Thier lived in Afghanistan in the 1990s, was a sharp critic of the Bush administration, and an important source of understanding for journalists like me. I take what he says seriously, though I don’t know whether congressional Republicans wielding the budget knife will feel the same way. But even those of us who believe in development assistance have to ask whether the gains Thier describes can survive the withdrawal of U.S. troops. After all, the reason stabilization hasn’t worked is that, for all the schools and clinics and irrigation ditches, the Afghan people continue to view their own government as corrupt and unaccountable. When Afghan troops replace U.S. and NATO ones in Kandahar or Helmand, they will be trying to protect a frightened and deeply cynical people, but with much less firepower and professionalism. They may simply be overwhelmed, as the army of South Vietnam was when American troops departed.
By 2014, Afghanistan will not only have very few foreign troops, if any, it will also have vastly less foreign money. According to the World Bank, about 97 percent of Afghanistan’s gross domestic product (GDP) derives from spending by the international community. Even if Thier is right about the level of sustained international commitment, in a few years, Afghanistan will be facing a security crisis, a fiscal crisis, and an economic crisis. The country will need not only much better management than it has had so far, it will need a government which the Afghan people actually believe in. The international community has done about as much as could reasonably be expected to increase the Afghan government’s feeble capacity to deliver services, and to expand its meager presence at the provincial and district level; but capacity, in the end, is less important than legitimacy and accountability.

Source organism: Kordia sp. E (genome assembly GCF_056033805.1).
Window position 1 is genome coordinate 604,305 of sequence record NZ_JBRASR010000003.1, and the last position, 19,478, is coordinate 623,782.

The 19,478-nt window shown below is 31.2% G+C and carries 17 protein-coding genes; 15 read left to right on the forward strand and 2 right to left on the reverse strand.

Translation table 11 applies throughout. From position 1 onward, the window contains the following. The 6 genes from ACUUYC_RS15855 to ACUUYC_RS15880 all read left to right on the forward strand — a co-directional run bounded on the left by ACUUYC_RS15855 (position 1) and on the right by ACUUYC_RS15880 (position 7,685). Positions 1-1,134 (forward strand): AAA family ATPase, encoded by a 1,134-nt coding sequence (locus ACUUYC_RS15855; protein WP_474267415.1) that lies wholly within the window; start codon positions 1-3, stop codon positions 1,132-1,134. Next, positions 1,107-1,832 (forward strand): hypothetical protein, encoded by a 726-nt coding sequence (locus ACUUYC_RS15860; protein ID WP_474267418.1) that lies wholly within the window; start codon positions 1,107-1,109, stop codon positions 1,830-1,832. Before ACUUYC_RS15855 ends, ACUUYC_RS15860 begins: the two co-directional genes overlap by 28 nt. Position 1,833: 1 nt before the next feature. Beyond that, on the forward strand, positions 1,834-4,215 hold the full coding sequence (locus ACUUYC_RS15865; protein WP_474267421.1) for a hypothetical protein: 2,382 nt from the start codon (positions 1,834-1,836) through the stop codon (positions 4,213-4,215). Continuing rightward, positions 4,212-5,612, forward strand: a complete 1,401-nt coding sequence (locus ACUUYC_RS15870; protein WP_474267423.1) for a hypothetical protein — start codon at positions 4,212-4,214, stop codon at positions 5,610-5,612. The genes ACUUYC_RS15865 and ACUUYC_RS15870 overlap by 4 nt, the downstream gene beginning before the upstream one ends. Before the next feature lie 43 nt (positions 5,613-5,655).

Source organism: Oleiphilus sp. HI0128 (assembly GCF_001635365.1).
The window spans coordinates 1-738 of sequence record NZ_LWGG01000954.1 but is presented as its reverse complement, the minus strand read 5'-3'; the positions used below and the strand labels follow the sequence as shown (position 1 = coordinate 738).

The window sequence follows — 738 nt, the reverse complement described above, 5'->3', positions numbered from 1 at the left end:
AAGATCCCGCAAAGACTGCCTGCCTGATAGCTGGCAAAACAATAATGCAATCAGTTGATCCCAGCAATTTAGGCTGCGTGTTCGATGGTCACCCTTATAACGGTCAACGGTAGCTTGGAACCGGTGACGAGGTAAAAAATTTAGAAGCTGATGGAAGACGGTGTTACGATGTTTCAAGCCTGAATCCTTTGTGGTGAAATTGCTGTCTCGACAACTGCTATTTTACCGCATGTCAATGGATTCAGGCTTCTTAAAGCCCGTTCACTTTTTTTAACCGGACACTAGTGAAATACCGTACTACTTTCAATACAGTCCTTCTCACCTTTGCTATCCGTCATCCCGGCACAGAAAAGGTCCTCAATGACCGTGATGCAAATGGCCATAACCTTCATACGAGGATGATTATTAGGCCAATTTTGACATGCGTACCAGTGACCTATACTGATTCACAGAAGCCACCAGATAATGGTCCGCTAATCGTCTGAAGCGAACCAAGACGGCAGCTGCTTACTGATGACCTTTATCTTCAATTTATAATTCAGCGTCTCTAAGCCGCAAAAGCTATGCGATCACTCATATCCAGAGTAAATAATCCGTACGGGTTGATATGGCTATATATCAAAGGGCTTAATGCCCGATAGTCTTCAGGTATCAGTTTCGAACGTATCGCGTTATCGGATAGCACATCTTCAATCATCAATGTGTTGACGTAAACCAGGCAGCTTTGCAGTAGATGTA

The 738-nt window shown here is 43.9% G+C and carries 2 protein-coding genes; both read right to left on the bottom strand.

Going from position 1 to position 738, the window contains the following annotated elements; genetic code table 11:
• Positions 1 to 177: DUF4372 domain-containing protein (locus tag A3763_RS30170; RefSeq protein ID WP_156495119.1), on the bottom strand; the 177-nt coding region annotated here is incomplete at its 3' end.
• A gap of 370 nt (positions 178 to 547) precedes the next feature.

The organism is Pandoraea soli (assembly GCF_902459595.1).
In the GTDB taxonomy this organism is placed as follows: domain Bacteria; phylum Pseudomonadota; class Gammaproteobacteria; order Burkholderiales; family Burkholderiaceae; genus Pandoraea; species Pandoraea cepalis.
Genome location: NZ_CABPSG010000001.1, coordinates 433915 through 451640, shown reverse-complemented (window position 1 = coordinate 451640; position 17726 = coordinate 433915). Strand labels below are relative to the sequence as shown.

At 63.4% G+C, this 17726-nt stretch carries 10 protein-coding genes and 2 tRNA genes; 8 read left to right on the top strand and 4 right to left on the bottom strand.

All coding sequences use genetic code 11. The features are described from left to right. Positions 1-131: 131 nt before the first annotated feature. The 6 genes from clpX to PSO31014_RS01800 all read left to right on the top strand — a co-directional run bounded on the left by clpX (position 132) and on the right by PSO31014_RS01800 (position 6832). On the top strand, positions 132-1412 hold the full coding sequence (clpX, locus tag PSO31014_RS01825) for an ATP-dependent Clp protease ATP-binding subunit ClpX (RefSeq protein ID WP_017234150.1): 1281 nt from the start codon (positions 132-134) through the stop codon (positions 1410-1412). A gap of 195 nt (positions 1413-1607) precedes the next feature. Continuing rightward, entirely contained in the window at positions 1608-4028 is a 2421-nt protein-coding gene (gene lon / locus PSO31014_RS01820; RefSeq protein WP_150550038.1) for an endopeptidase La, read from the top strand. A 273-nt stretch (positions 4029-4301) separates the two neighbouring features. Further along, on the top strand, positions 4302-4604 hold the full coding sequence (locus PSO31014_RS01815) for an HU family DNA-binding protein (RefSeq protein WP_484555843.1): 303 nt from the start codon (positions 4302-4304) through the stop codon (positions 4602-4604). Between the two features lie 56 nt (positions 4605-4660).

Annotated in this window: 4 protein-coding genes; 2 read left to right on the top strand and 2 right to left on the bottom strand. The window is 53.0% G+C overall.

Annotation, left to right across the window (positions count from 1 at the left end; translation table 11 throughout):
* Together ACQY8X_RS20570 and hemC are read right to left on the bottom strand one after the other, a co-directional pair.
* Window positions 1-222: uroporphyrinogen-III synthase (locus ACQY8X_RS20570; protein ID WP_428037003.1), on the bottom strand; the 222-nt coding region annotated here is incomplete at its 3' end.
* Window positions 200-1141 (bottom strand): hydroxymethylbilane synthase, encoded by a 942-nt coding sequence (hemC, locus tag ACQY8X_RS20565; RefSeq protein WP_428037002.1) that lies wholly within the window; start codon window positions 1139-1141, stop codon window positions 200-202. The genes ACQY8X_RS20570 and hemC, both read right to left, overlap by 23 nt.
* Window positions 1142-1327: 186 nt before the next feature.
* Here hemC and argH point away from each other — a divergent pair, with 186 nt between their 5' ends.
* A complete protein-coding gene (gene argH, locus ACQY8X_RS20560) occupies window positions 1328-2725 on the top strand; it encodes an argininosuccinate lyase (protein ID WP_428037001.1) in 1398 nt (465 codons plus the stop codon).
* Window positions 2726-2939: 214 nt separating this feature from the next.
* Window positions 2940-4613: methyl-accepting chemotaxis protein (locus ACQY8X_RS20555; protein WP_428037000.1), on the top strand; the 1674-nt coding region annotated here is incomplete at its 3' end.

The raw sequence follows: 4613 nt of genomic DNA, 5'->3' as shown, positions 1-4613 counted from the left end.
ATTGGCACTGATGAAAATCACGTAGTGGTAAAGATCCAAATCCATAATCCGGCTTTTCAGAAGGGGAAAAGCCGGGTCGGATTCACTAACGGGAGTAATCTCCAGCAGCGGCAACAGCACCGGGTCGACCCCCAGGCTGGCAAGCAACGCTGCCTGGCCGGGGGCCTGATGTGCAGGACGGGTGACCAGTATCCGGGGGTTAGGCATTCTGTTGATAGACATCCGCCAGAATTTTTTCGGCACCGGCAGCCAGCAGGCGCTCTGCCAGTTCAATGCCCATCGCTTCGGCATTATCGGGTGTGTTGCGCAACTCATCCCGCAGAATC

And this, of course, is where Hamid Karzai comes in. Critics of the civilian program in Afghanistan suggest a focus on "governance" rather than just on jobs and infrastructure — on national institutions like the Parliament and the Independent Electoral Commission, and "sub-national" ones like district-level government. The most thoughtful development officials, including those at USAID, have always stressed democratic accountability over capacity. Nor are these hopeless causes; Afghanistan now has a thriving civil society and an increasing number of competent provincial governors. But Karzai has consistently blocked efforts to create checks and balances in Kabul, or to push authority down to the provincial or district level. He has protected corrupt officials and punished those who were foolhardy enough to go after them.
In that fateful year of 2014, Afghanistan will also be holding a national election. The last time I was in the country, this summer, the great fear of Karzai’s political opponents was that he would either stand for re-election once again or would rig the process on behalf of one of the warlords with whom he surrounds himself. And that would be a gift to the Taliban of incalculable proportions. It won’t do any good to build more schools if Karzai wreaks that kind of havoc.
Thus my proposal. Perhaps it’s time for the Harvard Kennedy School to inaugurate the President Hamid Karzai Fellowship — with President Hamid Karzai as the first beneficiary.